If history is a graveyard of dead aristocracies, the novel is their eulogy. It is now, for instance, a critical commonplace to explain the young Proust’s entry into the closed world of France’s nobility as an occurrence made possible by its dissolution. Close to death, holding only vestigial power, the fag ends of the ancien régime lost the will or energy to keep their secrets. Proust’s social talent, as opposed to his literary genius, was to be in the right place at the right time – to be under the tree, waiting, when the fruit of that intelligence fell.
We’ve never really had an Australian equivalent – until now. Not because, as it has long been argued, Australia is a classless society; its social strata are marbled with subtle discriminations and always have been. But, prior to Summerland, the upper reaches of that society were impermeable and omnipresent – and so seemingly invisible to fiction. Here is the novelty and fascination of Malcolm Knox’s first novel: the world he anatomises, with its QCs and charity matrons, their suburban stupor and genteel decadence, has, in revealing itself, admitted a decline.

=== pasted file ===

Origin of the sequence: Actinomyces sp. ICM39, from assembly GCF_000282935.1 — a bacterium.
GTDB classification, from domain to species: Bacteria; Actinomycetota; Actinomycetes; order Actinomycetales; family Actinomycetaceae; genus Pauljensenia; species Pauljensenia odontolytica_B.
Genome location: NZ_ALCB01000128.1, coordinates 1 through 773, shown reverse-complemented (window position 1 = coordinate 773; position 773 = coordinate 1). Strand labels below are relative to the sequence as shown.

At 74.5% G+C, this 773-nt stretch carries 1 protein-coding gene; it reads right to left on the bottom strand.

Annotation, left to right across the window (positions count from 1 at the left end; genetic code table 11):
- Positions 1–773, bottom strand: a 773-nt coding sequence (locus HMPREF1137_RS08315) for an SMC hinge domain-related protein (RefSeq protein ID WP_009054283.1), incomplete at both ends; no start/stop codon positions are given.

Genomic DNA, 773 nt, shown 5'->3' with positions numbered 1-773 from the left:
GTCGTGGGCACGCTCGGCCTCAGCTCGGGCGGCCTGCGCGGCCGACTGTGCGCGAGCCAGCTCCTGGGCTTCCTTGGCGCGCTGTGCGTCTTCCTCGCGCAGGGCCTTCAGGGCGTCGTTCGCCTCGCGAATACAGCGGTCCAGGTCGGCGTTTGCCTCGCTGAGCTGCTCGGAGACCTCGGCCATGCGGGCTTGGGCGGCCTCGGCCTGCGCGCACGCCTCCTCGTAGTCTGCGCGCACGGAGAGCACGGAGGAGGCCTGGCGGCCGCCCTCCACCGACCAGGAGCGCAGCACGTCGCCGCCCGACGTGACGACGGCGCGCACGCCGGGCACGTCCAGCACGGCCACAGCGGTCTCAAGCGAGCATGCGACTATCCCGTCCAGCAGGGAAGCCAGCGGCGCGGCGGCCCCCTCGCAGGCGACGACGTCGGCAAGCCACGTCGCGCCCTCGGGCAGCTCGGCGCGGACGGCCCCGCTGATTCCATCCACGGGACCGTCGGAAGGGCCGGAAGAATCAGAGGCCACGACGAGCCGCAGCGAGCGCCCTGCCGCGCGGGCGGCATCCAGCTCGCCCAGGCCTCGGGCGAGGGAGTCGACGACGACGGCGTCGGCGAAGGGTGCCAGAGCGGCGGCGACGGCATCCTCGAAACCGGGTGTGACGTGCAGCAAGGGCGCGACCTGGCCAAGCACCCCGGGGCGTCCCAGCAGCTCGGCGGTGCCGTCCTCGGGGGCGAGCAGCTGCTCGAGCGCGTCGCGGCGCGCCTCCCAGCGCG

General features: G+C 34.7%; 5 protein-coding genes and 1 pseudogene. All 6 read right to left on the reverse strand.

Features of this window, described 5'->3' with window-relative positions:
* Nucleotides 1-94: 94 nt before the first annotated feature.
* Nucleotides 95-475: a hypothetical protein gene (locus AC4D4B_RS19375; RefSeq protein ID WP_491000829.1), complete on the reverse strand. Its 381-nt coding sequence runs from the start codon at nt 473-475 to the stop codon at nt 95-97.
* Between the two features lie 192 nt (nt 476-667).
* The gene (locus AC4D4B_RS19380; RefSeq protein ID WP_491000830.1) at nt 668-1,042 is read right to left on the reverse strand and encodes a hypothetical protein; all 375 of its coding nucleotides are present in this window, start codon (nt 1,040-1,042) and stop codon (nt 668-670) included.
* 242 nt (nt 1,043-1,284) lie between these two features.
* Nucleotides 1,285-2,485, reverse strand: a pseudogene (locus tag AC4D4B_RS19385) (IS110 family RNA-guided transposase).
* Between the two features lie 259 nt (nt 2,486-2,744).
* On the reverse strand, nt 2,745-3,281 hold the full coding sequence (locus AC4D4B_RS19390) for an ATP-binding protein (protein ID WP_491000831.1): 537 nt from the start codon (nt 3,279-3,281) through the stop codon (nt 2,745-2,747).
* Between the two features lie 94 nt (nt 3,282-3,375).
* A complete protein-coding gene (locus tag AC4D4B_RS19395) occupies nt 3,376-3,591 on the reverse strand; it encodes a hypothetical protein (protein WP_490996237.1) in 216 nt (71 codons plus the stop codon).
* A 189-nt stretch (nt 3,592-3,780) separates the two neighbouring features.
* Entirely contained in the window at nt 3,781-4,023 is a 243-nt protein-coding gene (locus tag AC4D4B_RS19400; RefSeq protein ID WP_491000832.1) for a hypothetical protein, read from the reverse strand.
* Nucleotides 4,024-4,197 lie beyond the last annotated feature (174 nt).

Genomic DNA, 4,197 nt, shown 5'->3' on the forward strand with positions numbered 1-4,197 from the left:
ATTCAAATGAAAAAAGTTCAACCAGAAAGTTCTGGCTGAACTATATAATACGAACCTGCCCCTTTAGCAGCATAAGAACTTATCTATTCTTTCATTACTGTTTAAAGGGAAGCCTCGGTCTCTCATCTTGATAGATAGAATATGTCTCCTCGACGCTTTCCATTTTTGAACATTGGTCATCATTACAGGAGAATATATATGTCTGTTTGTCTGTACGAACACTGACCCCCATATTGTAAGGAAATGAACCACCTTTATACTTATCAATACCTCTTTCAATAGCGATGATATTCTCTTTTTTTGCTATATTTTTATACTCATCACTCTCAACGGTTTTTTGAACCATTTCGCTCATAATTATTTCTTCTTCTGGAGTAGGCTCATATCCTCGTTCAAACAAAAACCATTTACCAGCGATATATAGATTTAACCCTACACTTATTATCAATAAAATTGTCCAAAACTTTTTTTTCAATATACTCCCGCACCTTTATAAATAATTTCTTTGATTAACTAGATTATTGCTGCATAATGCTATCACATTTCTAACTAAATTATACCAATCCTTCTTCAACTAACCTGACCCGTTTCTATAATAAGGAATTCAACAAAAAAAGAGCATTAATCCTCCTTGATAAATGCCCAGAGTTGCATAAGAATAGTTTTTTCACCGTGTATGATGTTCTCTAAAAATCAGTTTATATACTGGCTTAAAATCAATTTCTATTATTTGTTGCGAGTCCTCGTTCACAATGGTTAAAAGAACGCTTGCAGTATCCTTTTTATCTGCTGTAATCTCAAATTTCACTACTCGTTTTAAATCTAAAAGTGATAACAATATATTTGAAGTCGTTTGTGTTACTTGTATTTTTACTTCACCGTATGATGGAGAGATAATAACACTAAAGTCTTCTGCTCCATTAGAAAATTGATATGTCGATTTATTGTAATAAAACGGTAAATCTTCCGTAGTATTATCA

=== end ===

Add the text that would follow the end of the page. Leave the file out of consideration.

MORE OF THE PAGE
Although the narrative is given exoskeletal sheen by a documentary vividness and factual rigour drawn from his years as a journalist, Summerland’s metafictional centre betrays Knox’s wider ‘literary’ ambitions. Two novels in particular inform the work: F. Scott Fitzgerald’s The Great Gatsby and Ford Madox Ford’s The Good Soldier. The latter furnishes Summerland with a good deal of its plot, and tone, too. Richard, a successful Sydney lawyer in his thirties, recalls the novel’s events in sodden retrospect, his whisky-fuelled meanderings reflecting the digressions, backtrackings and revelations employed by Madox Ford. In the course of a single night, a lifetime of friendship is recounted with Hugh Bowman, an Ashburnham-like aristocrat and weak-spirited heir of an old pastoral family; a man whose impregnable wealth, background, and charm have propped him up through a youth and adulthood of criminal behaviour, drunkenness, lassitude, and, most terribly for Richard, betrayal.